“Wild salmon is a menu item that my customers hope to find when they come to my restaurants. The Bristol Bay salmon fishery is alive and well. However, this will only remain an option if we protect the wild places that wild salmon need to thrive. That’s why I stand with the tribes and fishers of Bristol Bay in support of the Clean Water Act protections for Bristol Bay. We cannot afford to lose this irreplaceable source of sustainable wild salmon,” said Renee Erickson, award-winning Seattle chef and owner of Sea Creatures restaurants.

“As the historic 2022 season comes to an end in Bristol Bay, we are once again reminded of what we stand for. The fly fishing industry is proud to have supported efforts to protect this incredible and irreplaceable resource. for many years to come and the fly fishing community will continue to stand with the people of Bristol Bay until the threat of the Pebble Mine is finally extinguished,” said Whitney Tilt, Executive Director of the AFFTA Fisheries Fund.

“This record fishing season has shown the world what we already know – it’s time for the Environmental Protection Agency to finalize the Clean Water Act protections and safeguard Bristol Bay for generations to come. Tribes, fishers and communities around the world are counting on the EPA to finish the job and ensure this is the last fishing season under threat from the Pebble Mine,” said Tim Bristol, executive director of SalmonState.

“It’s hard to imagine a more compelling argument for an EPA veto of the Pebble Mine than Mother Nature’s brilliant display in Bristol Bay this summer,” said Joel Reynolds, West Director and Senior Counsel for the Natural Resources Defense Council (NRDC). “The record run of 78.4 million wild salmon is a resounding affirmation of the urgent need to protect this national treasure and the people and wildlife it supports. The EPA needs to finish the job now that it started more than a decade ago.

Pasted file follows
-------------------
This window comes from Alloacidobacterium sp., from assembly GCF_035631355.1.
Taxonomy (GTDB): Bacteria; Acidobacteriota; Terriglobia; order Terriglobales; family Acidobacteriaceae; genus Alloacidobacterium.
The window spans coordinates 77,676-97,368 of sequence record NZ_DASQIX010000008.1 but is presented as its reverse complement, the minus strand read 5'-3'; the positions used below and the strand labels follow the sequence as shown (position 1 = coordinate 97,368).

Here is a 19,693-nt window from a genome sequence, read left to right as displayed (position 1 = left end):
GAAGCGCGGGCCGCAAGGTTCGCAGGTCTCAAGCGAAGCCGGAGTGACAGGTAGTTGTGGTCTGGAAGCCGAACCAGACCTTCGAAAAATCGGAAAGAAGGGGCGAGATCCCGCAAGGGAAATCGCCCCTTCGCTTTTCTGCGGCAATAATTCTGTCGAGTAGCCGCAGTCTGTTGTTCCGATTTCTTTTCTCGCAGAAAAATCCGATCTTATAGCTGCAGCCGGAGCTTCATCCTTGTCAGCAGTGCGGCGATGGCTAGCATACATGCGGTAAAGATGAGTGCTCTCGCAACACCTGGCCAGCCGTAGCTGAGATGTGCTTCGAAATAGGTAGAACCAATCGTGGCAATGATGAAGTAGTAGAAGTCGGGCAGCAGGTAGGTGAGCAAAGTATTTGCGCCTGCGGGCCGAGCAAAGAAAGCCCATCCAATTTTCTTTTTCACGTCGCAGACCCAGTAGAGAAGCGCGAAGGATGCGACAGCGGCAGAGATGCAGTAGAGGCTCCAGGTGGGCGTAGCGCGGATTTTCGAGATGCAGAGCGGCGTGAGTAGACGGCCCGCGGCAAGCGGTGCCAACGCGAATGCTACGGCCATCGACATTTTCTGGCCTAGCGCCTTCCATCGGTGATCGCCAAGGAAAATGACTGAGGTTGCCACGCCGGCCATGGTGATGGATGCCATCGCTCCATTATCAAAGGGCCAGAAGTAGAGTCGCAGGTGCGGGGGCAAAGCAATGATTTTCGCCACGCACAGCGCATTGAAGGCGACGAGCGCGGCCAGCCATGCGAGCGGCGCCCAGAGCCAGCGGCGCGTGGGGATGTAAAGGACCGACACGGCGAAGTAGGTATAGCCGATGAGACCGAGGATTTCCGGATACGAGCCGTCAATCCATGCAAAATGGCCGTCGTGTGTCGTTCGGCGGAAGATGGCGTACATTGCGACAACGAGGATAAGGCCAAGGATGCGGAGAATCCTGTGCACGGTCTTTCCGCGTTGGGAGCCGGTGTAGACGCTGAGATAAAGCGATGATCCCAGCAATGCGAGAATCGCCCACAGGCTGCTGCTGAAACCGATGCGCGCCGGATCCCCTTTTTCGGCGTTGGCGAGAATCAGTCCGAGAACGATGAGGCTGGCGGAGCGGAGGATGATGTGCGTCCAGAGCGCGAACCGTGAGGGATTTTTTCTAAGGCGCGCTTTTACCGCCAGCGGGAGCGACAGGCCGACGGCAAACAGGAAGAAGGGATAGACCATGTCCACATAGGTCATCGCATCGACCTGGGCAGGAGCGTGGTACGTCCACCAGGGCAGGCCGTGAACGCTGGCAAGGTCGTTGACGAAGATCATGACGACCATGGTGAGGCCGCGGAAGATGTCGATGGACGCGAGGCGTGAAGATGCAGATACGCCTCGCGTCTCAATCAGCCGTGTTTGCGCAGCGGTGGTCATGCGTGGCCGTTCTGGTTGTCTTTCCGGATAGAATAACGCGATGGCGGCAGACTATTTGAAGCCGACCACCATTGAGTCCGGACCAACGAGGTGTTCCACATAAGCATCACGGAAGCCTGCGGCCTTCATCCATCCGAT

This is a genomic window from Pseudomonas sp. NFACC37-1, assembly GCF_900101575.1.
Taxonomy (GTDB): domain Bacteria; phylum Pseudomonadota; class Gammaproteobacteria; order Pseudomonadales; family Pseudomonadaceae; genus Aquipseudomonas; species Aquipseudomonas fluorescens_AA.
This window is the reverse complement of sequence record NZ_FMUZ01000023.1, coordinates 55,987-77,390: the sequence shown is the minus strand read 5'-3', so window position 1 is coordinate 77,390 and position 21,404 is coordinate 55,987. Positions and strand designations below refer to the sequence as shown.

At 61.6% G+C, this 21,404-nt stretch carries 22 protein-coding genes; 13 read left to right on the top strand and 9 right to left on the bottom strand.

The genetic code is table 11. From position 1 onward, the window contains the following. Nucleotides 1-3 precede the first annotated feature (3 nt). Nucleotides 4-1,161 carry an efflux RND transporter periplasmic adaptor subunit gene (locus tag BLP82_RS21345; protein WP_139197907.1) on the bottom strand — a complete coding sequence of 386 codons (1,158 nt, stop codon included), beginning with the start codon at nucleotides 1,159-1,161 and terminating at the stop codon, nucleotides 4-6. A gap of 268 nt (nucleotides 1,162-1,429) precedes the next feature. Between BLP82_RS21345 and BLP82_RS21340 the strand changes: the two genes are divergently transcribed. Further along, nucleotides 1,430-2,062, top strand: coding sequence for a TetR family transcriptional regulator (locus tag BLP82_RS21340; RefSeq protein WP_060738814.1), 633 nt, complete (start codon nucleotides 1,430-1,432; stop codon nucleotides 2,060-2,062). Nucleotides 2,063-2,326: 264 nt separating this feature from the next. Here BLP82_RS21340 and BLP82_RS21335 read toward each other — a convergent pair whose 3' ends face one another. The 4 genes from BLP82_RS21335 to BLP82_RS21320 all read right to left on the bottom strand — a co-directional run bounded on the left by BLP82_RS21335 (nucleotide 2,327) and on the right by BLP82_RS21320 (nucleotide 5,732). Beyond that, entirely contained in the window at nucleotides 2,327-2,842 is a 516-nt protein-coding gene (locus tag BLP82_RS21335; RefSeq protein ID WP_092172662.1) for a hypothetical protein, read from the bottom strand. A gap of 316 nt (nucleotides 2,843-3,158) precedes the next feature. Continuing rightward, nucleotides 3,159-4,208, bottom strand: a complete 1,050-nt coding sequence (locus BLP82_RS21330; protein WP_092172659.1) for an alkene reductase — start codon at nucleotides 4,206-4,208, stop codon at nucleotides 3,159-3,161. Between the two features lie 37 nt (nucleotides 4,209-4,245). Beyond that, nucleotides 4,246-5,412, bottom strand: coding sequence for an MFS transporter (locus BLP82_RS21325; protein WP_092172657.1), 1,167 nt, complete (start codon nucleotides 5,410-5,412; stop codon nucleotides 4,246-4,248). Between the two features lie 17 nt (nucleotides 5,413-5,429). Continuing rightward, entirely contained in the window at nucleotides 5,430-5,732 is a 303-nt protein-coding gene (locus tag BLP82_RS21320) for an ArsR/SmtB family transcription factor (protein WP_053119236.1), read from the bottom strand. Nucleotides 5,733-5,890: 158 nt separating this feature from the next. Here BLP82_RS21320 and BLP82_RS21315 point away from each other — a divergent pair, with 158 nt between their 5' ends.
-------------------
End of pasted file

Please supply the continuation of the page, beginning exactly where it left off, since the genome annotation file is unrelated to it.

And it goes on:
Additional background:

Bristol Bay salmon supports the cultural and spiritual identity of the region’s tribes, provides more than 50% of the world’s sockeye salmon, supports an economy valued at over $2.2 billion, and employs tens of thousands of people in commercial fishing, hunting and sport fishing. , outdoor recreation and tourism.

As tribes, commercial fishermen and area residents participated in this record-breaking season, they also engaged in a comment period on the Environmental Protection Agency’s Draft Decision (PD) regarding pebble deposition in the Bristol Bay Catchment. So far, hundreds of thousands of comments have been submitted for the EPA to finalize these protections as soon as possible. The public comment period ends on September 6, 2022.

Pebble Mine is an open pit mining project intended to extract copper, gold and molybdenum. If fully built, the mine would produce up to 10.2 billion tonnes of toxic waste that would sit there forever, threatening to destroy one of the world’s last thriving salmon runs.

###

NRDC (Natural Resources Defense Council) is an international non-profit environmental organization with over 3 million members and online activists. Since 1970, our lawyers, scientists and other environmental specialists have worked to protect the world’s natural resources, public health and the environment. The NRDC has offices in New York, Washington, DC, Los Angeles, San Francisco, Chicago, Bozeman, MT and Beijing. Visit us at www.nrdc.org and follow us on Twitter @NRDC.


Source link